Nathan Morris is living his best life. The baritone, who has sold millions of records as part of the best-selling R&B group Boyz II Men, has taken his creative aspirations from music to the house-flipping market. His new show, Hit Properties with Nathan Morris, premiered Saturday, Oct. 6, at 10:30 p.m. on the DIY Network. The four part series follows Nathan’s as he transforms an 8,200-square foot, dated and neglected mansion in Orlando, Florida, into a magnificent modern estate. S&A sat down with the Boyz II Men alum to talk about his recent transition, the house flipping industry and what tips he might give to anyone looking to spruce up their houses.
What spurred your transition from music to the house-flipping market?
It’s creative, for one, because I’m involved in the construction as well as the design. It’s another creative atmosphere for me. I’ve always been interested in real estate since I was a kid. I’ve invested in business properties over time. I never really combined them to do the properties and my own construction design in it as well. Now, this is kind of bringing both of them together, which I never really thought about before because I always keep personal separate from business. It actually works for me.
When making a hit song, there’s an X Factor that sets it apart and makes it rise above the competition. What is the X Factor setting this show apart from other shows on television?
Probably the cast. Our idea is to not do the typical. We flip homes in Austin, we flip homes in Cleveland. Because we actually invest in many properties all over, we plan to take this show on the road where we can focus on properties in different regions, in order to show different people what we’re capable of. It’s a lot different flipping a home in Florida versus flipping a home in Buffalo, New York. Those are challenges you run up against and I think that’s more endearing to what people would like to see versus just being in one location.
Is there something about the mansion you chose to flip in Florida that drew you to it? Did it have personal or historical significance?
Honestly, it was a business investment. It was a home that was on a golf course. If you know anything about real estate, 9 times out of 10 if you have an attractive home on a golf course, you could do very well if you buy at a good price. Golf courses are desired communities. We knew we had a win there , it was just a matter of giving the house the right price. So, we got drawn to it for those reasons: the right price, the location and then have an 8,000 foot canvas to do pretty but whatever we wanted. That in and of itself was a daunting task, but it was something we we’re willing to take on. The desire of being able to transform that house from 15 years ago to today was a challenge we we’re excited about. It was one of the big draws.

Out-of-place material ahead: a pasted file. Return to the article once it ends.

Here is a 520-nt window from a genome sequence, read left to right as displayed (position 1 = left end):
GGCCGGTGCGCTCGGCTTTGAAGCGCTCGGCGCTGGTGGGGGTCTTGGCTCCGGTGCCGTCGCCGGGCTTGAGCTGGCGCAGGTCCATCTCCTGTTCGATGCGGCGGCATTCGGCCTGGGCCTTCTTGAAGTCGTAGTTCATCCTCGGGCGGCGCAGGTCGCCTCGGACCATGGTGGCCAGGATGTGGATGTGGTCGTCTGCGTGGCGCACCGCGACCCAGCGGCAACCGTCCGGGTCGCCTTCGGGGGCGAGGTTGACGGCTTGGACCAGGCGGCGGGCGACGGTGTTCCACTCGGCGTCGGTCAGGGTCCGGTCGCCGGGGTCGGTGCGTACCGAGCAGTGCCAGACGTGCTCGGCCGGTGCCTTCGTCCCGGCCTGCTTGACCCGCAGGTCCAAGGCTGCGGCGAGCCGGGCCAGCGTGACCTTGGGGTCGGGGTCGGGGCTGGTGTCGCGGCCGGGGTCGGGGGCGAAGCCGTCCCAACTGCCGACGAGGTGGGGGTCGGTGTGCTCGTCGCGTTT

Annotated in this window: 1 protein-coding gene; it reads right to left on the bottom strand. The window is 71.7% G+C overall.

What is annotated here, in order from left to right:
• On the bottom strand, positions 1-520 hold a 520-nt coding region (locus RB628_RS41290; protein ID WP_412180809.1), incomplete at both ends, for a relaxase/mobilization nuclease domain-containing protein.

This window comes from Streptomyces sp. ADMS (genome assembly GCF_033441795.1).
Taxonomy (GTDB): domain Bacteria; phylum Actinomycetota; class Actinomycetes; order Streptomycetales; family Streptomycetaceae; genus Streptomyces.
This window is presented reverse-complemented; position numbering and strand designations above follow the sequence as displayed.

How would you say the housing market has changed from 15 years ago to today?
One thing I can tell you is there are more options. There’s not just more options property wise. There’s options for people who are selling them, people who are buying them and people who are flipping them. You have to kind of find a special niche that will allow you to be financially successful in this. I’m sure all of us have a friend who’s going to school for real estate. We all have a friend who does construction, we all have a friend who does houses. It’s all a matter of you being able to find your niche in this industry.
How would you say the creative side of house flipping is similar to the creative side of music?
I don’t think they are different at all. You nailed it with the word “creative.” It’s the reason why I do it, because I am a creative individual by nature, obviously with the music I did and performing. This was a natural progression for me when it comes to being creative. Construction and design are all about creativity. The thing I think really parallels the fact that construction and design and music songwriting. There’s no right or wrong to it. It’s all about what someone’s opinion is. What’s in style, out of style . What sounds good, what doesn’t sound good. There is no right sound, right design or right color. Both music and house flipping run parallel to one another. It makes it easier for me to do this. It’s pretty much a mirror of what I do on a daily basis.
How would say the business side of house flipping is similar to the business side of music?
I think the simplest way to put it is the more you have invested the more you make. The more money you put into the home, the more you stand to pull out of it. In the music business, normally the record companies make the lion’s share of the money because they are the ones putting it up and giving you the advances. They’re the ones putting in the lion’s share. If you’re a record company and you put in the most money, you make the lion’s share. Whatever you’re willing to risk, your reward will be greater than the next person’s.
Are there any house tips you would like to give our S&A readers?
The key on every level is functionality. If you can’t function in every space, it doesn’t matter what it looks like. As long as you design the space that is functional for you every day, it will fall into your life in a natural and ordinary way like everything else.
Jordan Simon is an entertainment writer with a degree in English from Fordham University, as well as a screenwriter/director with a passion for producing fresh narratives centered around African American representation. As a journalist, his work has been published in VIBE, Gothamist, Idolator and Untapped Cities. You can tweet him @jordansimon78